Firstly, always observe sharks from a safe distance. Avoid approaching them directly or making sudden movements, as this can startle or threaten them.

Secondly, never attempt to touch or feed sharks. This can disrupt their natural behavior and potentially put you at risk.

Lastly, always respect the sharks and their environment. Avoid disturbing their habitat or interfering with their natural behaviors. Remember, we are visitors in their world.

Promoting Shark Conservation through Scuba Diving

Scuba diving offers a unique platform for promoting shark conservation. As divers, we have the privilege of witnessing the beauty and complexity of sharks firsthand. We can share these experiences with others, fostering understanding and appreciation for these magnificent creatures.

Moreover, we can actively contribute to shark conservation. Many diving operators offer opportunities to participate in shark research and conservation initiatives. By participating in these programs, we can help ensure the survival of sharks for future generations.

Lastly, we can advocate for sharks. By sharing our knowledge and experiences, we can help dispel misconceptions about sharks and promote their protection. Every voice counts in the fight for shark conservation.

Courses and Resources for Shark Awareness and Behavior

There are many resources available for those interested in shark awareness and behavior. Scuba Diving International as well as numerous conservation-based organizations offer courses and workshops on shark biology, behavior, and conservation. These courses provide in-depth knowledge and practical skills for interacting with sharks responsibly and safely. From courses like our Marine Ecosystems Awareness Specialty and our Advanced Adventure Certification provide you with the information you need to tackle this new challenge!

Additionally, there are many online resources available, including websites, blogs, and forums dedicated to shark awareness and conservation. These platforms offer a wealth of information and a community of like-minded individuals passionate about sharks.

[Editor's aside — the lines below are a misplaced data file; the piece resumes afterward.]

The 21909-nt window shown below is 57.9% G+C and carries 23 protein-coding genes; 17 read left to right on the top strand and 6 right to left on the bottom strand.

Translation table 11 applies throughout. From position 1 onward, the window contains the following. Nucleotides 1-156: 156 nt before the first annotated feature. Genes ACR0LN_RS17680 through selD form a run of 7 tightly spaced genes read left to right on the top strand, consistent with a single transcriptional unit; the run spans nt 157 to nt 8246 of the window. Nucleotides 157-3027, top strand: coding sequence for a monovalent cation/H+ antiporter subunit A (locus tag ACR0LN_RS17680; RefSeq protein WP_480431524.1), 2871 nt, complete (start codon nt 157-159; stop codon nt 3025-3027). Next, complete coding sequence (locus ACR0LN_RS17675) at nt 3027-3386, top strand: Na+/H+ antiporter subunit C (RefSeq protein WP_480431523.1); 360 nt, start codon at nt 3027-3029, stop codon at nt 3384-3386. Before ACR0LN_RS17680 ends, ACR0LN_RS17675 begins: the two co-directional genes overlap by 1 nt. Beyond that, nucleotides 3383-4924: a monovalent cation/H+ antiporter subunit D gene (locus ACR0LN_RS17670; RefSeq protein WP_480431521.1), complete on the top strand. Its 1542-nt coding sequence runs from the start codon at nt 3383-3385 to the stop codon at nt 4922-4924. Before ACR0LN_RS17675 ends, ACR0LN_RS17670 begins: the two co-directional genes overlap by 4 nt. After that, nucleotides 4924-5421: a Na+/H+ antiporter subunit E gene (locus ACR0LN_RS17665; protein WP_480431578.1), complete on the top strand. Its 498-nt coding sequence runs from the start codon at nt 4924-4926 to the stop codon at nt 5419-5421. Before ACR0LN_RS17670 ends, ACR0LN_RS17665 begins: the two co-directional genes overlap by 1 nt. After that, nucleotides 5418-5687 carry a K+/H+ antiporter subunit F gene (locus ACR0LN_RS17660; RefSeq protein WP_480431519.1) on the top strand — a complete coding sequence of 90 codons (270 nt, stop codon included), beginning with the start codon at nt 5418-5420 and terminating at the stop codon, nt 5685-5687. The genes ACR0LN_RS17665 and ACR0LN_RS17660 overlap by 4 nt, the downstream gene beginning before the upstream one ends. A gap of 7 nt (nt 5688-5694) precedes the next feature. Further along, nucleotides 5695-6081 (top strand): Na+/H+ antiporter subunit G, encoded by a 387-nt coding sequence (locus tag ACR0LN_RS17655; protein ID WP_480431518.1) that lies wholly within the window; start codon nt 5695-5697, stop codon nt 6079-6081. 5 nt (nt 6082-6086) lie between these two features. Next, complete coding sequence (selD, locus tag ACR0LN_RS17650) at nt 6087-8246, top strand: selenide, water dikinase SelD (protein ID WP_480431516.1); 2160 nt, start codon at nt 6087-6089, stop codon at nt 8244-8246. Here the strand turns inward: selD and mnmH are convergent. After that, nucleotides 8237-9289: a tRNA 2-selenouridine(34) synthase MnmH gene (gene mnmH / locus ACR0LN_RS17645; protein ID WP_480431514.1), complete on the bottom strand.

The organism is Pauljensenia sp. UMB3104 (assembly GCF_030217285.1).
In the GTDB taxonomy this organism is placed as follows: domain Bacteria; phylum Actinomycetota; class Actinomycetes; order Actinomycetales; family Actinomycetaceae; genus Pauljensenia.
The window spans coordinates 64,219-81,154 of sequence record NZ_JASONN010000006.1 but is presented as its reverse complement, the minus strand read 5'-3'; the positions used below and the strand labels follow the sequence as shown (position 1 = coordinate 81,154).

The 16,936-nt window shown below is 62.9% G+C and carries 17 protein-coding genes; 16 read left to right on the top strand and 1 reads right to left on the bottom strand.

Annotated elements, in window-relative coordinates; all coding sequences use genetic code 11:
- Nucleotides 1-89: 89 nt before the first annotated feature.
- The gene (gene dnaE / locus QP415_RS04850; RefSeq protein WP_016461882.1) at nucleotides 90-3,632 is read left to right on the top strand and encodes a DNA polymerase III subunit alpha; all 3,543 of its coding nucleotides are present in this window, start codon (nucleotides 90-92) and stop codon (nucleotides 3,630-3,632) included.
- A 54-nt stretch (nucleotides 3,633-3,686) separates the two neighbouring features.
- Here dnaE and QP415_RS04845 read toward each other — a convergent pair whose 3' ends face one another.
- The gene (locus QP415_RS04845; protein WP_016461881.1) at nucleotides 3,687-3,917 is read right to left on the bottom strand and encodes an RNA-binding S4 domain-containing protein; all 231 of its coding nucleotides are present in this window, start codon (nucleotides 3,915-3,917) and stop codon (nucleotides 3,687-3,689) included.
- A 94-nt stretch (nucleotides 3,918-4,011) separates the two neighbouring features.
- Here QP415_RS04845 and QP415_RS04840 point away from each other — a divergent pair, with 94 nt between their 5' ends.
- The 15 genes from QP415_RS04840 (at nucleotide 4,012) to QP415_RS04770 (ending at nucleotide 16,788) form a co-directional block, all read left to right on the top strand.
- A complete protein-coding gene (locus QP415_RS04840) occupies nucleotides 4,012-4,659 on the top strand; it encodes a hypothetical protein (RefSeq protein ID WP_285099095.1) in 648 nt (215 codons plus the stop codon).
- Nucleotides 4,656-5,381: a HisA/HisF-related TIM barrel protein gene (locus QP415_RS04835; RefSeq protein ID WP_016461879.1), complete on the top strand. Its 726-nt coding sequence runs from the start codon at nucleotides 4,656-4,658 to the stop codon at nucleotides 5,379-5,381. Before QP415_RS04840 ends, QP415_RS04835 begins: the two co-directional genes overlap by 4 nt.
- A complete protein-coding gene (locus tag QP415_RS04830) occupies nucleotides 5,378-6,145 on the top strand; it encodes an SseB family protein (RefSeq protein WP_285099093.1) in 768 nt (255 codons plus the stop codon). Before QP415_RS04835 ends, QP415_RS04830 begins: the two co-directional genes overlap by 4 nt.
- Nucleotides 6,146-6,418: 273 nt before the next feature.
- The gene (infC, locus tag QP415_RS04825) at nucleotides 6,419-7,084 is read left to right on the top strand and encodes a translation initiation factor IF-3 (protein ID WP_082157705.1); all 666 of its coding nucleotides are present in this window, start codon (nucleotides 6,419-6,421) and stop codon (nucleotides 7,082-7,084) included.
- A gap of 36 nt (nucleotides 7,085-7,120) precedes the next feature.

I encourage anyone interested in sharks to explore these resources, to sign up for one of SDI’s courses call your local dive center or instructor or reach out to your regional representative/ World HQ to find where the class is being taught near you. Knowledge is the first step towards understanding, appreciation, and conservation.

Conclusion: The Role of Shark Awareness in Future Scuba Diving Experiences

As we look to the future, the role of shark awareness in scuba diving will only continue to grow. As our understanding of these magnificent creatures deepens, so too will our appreciation and respect for them. This knowledge will shape our interactions with sharks, enhancing our experiences and promoting responsible and respectful behavior.

Shark awareness is more than just an interest; it’s a responsibility. It’s a commitment to understanding, respecting, and protecting one of the ocean’s most fascinating inhabitants. And it’s a journey that I invite all divers to embark on.

As we dive into the blue, let’s dive with awareness. Let’s dive with respect. And let’s dive with a commitment to understand and protect our underwater world. For in the end, the ocean’s health is our health, and every creature within it, including the sharks, plays a crucial role in maintaining this delicate balance.

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The Ocean Cleanup & Coldplay announce limited edition LP made using river plastic

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  • Limited ‘Notebook Edition’ LP release of new Coldplay album ‘Moon Music’ made using river plastic removed from the Rio Las Vacas, Guatemala by The Ocean Cleanup

  • First collaborative product the latest step in Coldplay’s support for global non-profit